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TomE

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Everything posted by TomE

  1. Maybe not just a legacy. I bought a new Vergez Blanchard pricking iron a few months ago that looked like a high school shop project. Stubby teeth with rough unfinished edges. Spent hours shaping, smoothing and polishing to make it useable. On the other hand, I am very happy with the Rocky Mountain European style pricking irons.
  2. No pattern, but here are a couple of pony sized cruppers photographed on a 1 inch grid. The larger crupper at the top of the picture loops through a dee ring mounted on the cantle. The other crupper loops through a T-shaped tab that slips into the slot between the panel and flap underneath the cantle. The dock is constructed like a suitcase handle with a leather cover sewn around a flexible material (felt?). These cruppers have a 1 in buckle securing the point, and 5/8 in buckles for the dock. Steinke ("Bridlework") suggests making the dock from a piece of liner leather folded in thirds and sewn flat. His dimensions are Point: 22-28 in x 5/8 in. Buckle piece: 13 in x 1 in, tapering to 5/8 in where point and buckle attach. Splits: 8 in x 1/2 in. Dock: 11 in x 2 in, folded in thirds.
  3. I appreciate and admire the work that goes into a pasture like that. Hope you're enjoying OK and the leathercraft.
  4. TomE

    DSCF4040.JPG

    Lovely! Thanks for sharing.
  5. Mike Graham, owner of Ruxton's Trading Post, is an expert in the history of western saddles. He has written books on the subject, and articles for Western Horseman. https://www.ruxtons.com/dynapage/PP03.htm
  6. A sharp awl gets my vote. Sewing with an awl is faster than pre-punching, and its more flexible wrt a wide range of thicknesses, odd shapes, and making adjustments on the fly. For fine stitching (~9 spi) I use the Rocky Mountain European style pricking irons to mark the holes instead of an overstitch wheel. I rarely use a 2-prong iron and instead tilt an 8-prong iron, tapping lightly to mark curved sections. I guess this wouldn't work well for driving a chisel home to punch holes.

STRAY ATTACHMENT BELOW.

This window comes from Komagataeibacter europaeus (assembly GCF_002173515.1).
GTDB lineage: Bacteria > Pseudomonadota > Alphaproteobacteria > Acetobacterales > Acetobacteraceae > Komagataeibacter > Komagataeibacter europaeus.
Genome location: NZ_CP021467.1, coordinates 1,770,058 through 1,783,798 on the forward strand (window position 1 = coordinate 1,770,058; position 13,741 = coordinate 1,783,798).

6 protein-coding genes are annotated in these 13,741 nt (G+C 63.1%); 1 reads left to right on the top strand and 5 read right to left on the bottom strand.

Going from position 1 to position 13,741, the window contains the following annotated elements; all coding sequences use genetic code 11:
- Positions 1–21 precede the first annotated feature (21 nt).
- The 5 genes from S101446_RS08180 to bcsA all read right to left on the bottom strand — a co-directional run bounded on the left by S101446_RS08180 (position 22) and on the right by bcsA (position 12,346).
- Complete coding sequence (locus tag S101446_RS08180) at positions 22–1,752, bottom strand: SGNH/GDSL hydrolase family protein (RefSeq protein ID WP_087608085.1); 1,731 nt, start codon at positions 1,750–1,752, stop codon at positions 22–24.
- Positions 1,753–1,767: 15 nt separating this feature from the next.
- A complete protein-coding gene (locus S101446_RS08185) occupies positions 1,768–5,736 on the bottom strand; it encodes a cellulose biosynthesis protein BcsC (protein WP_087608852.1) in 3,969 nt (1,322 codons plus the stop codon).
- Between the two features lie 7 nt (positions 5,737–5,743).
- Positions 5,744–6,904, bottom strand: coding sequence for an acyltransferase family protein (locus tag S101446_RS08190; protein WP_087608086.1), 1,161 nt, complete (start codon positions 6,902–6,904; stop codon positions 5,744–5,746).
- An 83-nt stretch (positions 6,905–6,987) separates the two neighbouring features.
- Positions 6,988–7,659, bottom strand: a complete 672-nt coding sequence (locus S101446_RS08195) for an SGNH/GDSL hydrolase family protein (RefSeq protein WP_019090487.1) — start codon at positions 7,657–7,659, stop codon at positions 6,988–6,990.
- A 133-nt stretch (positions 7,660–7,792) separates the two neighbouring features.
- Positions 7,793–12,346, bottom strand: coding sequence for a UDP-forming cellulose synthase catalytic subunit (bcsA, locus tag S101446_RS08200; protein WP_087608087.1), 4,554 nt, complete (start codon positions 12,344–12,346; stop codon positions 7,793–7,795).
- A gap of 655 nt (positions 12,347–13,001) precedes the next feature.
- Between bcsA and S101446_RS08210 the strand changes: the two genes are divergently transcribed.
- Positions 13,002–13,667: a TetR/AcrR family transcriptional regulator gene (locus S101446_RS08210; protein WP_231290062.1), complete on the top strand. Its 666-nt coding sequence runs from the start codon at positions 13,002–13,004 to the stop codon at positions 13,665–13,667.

7. That's some serious sewing through so many layers. Nice work! You're motivating me to work through my broken tack.
  8. Stohlman's "The Art of Making Leather Cases" volume 2 covers several variations of this style handle (and many others).
  9. Would not sharpen the inside of a punch tube --just remove any burrs. If you bevel the inside edge then the leather is compressed inside the tube and the punch is harder to use and doesn't clean out like it is designed to. Punch tubes don't need a fine edge, and it won't last as the tube presses into the copper anvil. Polishing the outside of the tube to remove paint and machining marks is the main thing. Can lightly dress the cutting surface of the tube (and the punch anvil) to create a flat edge before working on the outside of the tube.
  10. You can get a lot of experience sharpening a round knife if you start with an Osborne. I learned through trial and error that the key was to shape the blade with gradual taper before sharpening. Mine had a bull nose shape when new. I spent a lot of time working the taper with coarse stones. If you're smarter than me you'll find a friend with an abrasive belt to help you.
  11. I am grateful to the experts on this forum who have taken some of the mystery out of machine sewing. Thanks for sharing your knowledge and craft. Glad you're up and running again @Tequila. Happy sewing.